Sri Lankan President Maithripala Sirisena has ordered the suspended parliament to reconvene on November 14, clearing the way for a vote on his decision to sack the elected prime minister and replace him with wartime nationalist Mahinda Rajapaksa.
So far, six members from Wickremesinghe's United National Front have defected to Rajapaksa's government. "We are expecting a few more defections on Saturday", a source close to President Sirisena said.
Mr Wickremesinghe said his party will step up a public campaign for Parliament to be called and he be allowed to prove his majority. The session has been set for Wednesday, the speaker of parliament has said. Such authority that vested in the President previously was specifically repealed by the 19th Amendment to the Constitution.
Wickremesinghe's United National Party (UNP) risks losing legislators to Rajapakse's camp as the days drag by.
A police informant, Namal Kumara, who first spoke of the alleged plot, told reporters that Wickremesinghe and his Cabinet colleague, former army commander Sarath Fonseka, were behind it. Kumara claims he has a taped conversation with a senior police officer who allegedly discussed assassinating Sirisena and the former defence secretary, Rajapaksa's brother.
Huge amounts are reportedly being offered to defectors.
"Rajapaksa is known only for two things, the brutal quelling of the Tamil insurgency and outright support to China in a manner that goes against the interest of the country and negates its historic relationship with India", remarked Colonel Jaibans Singh (retired), a strategic affairs expert and Indian Army veteran.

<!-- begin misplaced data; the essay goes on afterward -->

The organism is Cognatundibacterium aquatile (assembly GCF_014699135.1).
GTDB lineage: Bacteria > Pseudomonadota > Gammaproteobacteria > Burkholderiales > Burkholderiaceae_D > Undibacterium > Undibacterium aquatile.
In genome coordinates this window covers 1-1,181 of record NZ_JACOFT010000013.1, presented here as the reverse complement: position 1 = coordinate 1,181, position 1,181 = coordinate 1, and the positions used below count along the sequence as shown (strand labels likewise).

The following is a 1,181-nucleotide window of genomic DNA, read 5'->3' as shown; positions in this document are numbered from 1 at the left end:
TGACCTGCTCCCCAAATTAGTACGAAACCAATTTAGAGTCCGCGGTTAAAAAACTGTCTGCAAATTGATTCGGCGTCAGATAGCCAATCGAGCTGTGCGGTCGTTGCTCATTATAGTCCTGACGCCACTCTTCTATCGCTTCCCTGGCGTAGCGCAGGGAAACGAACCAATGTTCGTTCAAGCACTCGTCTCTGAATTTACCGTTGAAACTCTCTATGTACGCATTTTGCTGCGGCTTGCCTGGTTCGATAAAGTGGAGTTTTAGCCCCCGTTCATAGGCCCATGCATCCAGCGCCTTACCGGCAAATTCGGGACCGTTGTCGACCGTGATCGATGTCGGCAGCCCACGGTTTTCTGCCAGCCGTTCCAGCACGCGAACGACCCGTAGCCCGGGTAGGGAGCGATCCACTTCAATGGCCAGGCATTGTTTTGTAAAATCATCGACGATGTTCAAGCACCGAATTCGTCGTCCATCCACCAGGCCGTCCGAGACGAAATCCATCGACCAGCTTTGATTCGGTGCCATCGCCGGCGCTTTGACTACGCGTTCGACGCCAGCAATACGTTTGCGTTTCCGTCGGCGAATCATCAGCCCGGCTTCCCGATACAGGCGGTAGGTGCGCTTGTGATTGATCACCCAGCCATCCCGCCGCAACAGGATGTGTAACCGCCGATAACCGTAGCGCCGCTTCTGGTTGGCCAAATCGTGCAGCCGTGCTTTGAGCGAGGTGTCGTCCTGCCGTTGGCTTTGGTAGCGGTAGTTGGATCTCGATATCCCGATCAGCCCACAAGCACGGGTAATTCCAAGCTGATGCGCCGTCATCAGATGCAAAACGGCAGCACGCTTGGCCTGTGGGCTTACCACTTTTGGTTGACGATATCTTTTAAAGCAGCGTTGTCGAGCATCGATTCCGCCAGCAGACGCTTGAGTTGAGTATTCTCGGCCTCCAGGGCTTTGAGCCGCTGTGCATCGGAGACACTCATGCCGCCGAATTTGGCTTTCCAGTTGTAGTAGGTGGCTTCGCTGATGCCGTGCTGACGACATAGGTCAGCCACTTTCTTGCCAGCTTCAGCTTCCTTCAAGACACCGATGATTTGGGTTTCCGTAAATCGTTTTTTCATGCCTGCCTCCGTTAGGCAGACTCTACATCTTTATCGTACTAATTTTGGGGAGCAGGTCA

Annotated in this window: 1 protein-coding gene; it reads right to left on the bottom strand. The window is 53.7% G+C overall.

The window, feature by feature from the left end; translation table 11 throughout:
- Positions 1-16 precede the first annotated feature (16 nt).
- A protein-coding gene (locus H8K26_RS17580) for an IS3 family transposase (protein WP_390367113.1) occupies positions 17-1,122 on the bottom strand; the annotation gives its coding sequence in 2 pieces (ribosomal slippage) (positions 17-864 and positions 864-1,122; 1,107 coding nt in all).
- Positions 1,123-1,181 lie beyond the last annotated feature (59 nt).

Negotiated during the tenure of Rajapaksa as President, the repayments for the port are said to have pushed Sri Lanka into a debt-trap.
A pro-democracy movement urged MPs not to sell their votes and undermine the will of the people.
He said that the President met the Colombo based diplomats earlier, to apprise them of the unfolding political situation in the country. His United National Party submitted a motion to that effect to parliament but Sirisena suspended its session until November 16, citing a need for Rajapaksa to make arrangements for the new government prevented the vote.
The announcement was made by Parliament spokesman Karu Jayasuriya when he addressed a special meeting of party leaders.
Wickremesinghe survived a no-confidence motion in Parliament in April brought by Rajapaksa supporters over allegations involving his appointment of a Singaporean as the central bank governor, who is now accused of leaking inside information to benefit his son-in-law in a treasury bond sale.
Rights groups as well as Western nations have urged Sirisena to summon parliament to end the crisis.